Can you believe there is only one more “mandatory” colour after this month for the Rainbow Sock Chronicles? Time is flying!

This month’s colour was lilac/lavender. I didn’t have anything in stash, so when I saw that Kosy Kitchen Fibre had a sale on, I picked her beautiful African Violets colourway.

Mum has an African Violet, and the yarn is a great colour representation. There are blue and pink speckles in amongst the gorgeous lilac shade.

I chose the Cherry Scone Socks by Gwen Moeller for my pattern this month. I wanted another easy knit, knowing I had quite a lot to do at work this month so brain power was likely to be fairly minimal in the evenings.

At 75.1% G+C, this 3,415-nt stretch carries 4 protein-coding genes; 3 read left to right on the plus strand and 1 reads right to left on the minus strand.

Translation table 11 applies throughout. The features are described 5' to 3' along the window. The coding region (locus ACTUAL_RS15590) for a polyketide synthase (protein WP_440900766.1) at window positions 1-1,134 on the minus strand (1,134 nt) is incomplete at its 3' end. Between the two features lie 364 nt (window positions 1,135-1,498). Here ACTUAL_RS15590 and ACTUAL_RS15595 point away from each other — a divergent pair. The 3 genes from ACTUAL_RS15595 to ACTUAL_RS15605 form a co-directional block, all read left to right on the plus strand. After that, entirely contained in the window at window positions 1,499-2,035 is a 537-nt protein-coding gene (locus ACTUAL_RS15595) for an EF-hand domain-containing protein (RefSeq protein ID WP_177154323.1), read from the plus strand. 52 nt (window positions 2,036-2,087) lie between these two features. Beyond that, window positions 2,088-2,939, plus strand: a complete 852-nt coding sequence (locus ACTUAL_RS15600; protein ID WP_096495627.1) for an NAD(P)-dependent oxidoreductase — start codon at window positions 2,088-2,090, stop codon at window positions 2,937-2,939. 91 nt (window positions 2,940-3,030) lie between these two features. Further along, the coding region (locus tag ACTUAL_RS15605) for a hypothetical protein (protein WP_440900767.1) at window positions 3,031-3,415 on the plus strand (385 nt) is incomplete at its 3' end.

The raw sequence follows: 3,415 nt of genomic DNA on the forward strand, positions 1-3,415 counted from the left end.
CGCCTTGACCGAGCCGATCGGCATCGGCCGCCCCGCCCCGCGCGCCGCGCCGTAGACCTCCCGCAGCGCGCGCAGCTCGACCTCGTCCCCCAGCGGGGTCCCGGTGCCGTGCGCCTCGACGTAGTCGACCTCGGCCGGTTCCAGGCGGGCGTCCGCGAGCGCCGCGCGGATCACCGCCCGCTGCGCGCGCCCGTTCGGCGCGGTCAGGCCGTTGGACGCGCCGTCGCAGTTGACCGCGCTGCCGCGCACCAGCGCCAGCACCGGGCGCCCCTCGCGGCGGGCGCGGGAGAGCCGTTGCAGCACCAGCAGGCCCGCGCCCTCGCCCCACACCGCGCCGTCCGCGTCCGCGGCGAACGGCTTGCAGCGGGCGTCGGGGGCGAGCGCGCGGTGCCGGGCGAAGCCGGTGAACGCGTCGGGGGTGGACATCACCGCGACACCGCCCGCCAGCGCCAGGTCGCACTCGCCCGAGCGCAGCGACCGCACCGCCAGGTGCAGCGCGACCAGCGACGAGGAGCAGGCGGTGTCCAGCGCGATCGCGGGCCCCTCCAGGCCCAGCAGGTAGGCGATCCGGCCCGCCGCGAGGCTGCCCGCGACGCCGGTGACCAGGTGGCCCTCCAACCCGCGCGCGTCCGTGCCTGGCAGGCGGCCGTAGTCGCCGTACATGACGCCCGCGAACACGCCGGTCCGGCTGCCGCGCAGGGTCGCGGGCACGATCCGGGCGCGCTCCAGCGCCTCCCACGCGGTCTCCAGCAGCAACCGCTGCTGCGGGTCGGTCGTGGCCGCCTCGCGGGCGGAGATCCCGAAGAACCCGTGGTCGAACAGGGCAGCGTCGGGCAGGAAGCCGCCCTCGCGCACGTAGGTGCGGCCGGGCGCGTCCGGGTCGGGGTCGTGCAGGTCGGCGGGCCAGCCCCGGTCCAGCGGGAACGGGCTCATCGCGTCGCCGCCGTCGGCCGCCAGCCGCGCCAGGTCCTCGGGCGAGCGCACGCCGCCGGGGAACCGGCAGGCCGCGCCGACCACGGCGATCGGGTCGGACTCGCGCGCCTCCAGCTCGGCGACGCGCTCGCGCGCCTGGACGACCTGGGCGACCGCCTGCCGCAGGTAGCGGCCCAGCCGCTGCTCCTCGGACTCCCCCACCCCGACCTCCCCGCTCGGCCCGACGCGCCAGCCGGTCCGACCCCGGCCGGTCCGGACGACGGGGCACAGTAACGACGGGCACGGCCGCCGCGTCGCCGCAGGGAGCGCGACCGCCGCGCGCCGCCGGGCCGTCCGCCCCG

I cast on and the first sock whizzed by. The texture pattern is really some, but actually works really well. The bonus with this pattern is a recipe for cherry scones, which I am really looking forward to trying out soon.

Sock 2 was cast on pretty much immediately, but did spend some time alone in its project bag while I got going on the Librarian. It is a really good pattern for just picking up and popping down when you need to.

A short time later, I got the second sock finished and had to wait a couple of days to be able to get a decent picture.

I really enjoyed this. It scratched the not-quite-vanilla itch I had, and the yarn is just perfect. The only changes I made were that they pattern calls for twisted rib, which I couldn’t be faffed with, and an Eye of Partridge heel which I totally glossed over by accident and ended up doing a normal slip stitch heel. That will teach me to knit on autopilot!

Introducing The Librarian

Back in February, The Librarian jumper by Eli of Skeindeer made it onto my queue, and even had the yarn bought for it around the same time.